While Western states are increasingly using geography strategically to limit forced migrants access to sovereign territories where they can make an asylum claim, the majority of the world’s refugees live in extended (long-term) exile in the global South. Scholars across the social sciences have made great efforts to document and map the landscape of refugee governance and protection. Geographers and others have examined the different sites, practices, and processes through which as asylum and refugee governance take place, including camps and asylum-and detention centers (Darling 2011; Ramadan 2013), forced transfers (Tazzioli and Garelli 2018), the (re)production of refugee subjectivity (Häkli et al. 2017), the role trauma and PTSD in resettlement processes (Loyd et al., 2018), and refugees’ claims to rights (Moulin and Nyers 2007). This growing body of work has begun to question the international refugee regime and the liberal democratic states as the providers of protection, challenging the distinctions between refugee protection in developed and developing countries (Coddington, 2018), and situating the geographies of migration, detention and asylum in a much longer history of colonialism and Cold War geopolitics (Mountz and Loyd 2018).
In conversation with these bodies of work, this session explore the shifting geographies of refugee migration and refugee protection across the Global North – Global South divide. The empirically grounded papers examine the forms of violence and protection that shape refugees’ lives and subjectivities as well as their access to spaces of peace, rights, and security. Through critical approaches including feminist geopolitics, postcolonial studies and critical race studies, they aim to challenge our understanding of where refugee protection is located and what it might look like.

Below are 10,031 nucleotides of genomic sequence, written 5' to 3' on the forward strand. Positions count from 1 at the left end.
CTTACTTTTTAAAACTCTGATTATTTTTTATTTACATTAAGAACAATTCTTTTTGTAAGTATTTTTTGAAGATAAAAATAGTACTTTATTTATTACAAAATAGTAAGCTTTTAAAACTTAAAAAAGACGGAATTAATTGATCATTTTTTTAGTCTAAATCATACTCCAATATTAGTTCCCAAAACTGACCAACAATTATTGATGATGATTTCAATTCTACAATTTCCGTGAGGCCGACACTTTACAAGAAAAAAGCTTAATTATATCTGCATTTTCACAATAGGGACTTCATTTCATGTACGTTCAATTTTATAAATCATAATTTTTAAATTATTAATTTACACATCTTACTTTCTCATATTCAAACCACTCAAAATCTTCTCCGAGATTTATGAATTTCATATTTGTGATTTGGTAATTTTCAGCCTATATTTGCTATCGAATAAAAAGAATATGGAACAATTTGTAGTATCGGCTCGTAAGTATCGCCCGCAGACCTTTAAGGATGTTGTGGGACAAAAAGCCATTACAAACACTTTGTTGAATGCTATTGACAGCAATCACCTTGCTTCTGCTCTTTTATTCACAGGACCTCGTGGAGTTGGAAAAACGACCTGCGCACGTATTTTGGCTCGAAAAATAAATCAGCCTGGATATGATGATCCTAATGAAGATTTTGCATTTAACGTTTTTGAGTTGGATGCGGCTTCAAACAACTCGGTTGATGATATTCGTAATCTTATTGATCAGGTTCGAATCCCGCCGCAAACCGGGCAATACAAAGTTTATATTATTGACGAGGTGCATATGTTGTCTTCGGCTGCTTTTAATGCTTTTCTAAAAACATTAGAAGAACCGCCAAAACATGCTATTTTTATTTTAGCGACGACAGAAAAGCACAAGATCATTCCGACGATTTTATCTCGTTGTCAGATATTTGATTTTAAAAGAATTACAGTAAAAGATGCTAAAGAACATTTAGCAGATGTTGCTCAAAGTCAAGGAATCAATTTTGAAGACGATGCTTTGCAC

Coddington, Kate. 2018. “Landscapes of Refugee Protection.” Transactions of the Institute of British Geographers 43 (3): 326–40.
Darling, Jonathan. 2011. “Domopolitics, Governmentality and the Regulation of Asylum Accommodation.” Political Geography 30 (5): 263–71.
Häkli, Jouni, Elisa Pascucci, and Kirsi Pauliina Kallio. 2017. “Becoming Refugee in Cairo: The Political in Performativity.” International Political Sociology 11 (2): 185–202.
Loyd, Jenna M., Patricia Ehrkamp, and Anna J. Secor. 2018. “A Geopolitics of Trauma: Refugee Administration and Protracted Uncertainty in Turkey.” Transactions of the Institute of British Geographers 43 (3): 377–389.
Loyd, Jenna M. and Alison Mountz. 2018. Boats, Borders, and Bases: Race, the Cold War, and the Rise of Migration Detention in the United States. Oakland: University of California Press.
Moulin, Carolina and Peter Nyers. 2007. “We live in a country of UNHCR” - Refugee Protests and Global Political Society.” International Political Sociology 1: 356-372.
Ramadan, Adam. 2013. “Spatialising the Refugee Camp.” Transactions of the Institute of British Geographers 38 (1): 65–77.
Tazzioli, Martina, and Glenda Garelli. 2018. “Containment beyond Detention: The Hotspot System and Disrupted Migration Movements across Europe.” Environment and Planning D: Society and Space, 0(0): 1-19.
|Presenter||Zohra Akhter*, The Australian National University, Racism, Cultural Purity and Canadian Refugee Policy, 1920s -1930s||20||8:00 AM|
|Presenter||Karen Culcasi*, West Virginia University, Pre-colonial Connections in a Post-colonial Present: Experiences and Imaginings of Syrian and Palestinian Refugees in Jordan||20||8:20 AM|
|Presenter||Elaine Ho*, National University of Singapore, Forced migration in/of Asia: Interfaces and Kachin Internally Displaced People (IDP) at the China–Myanmar Border||20||8:40 AM|
|Presenter||Ali Hamdan*, UCLA, Refugee Geopolitics and the Mobilization of Exile Space||20||9:00 AM|
|Discussant||Kate Coddington University at Albany||20||9:20 AM|
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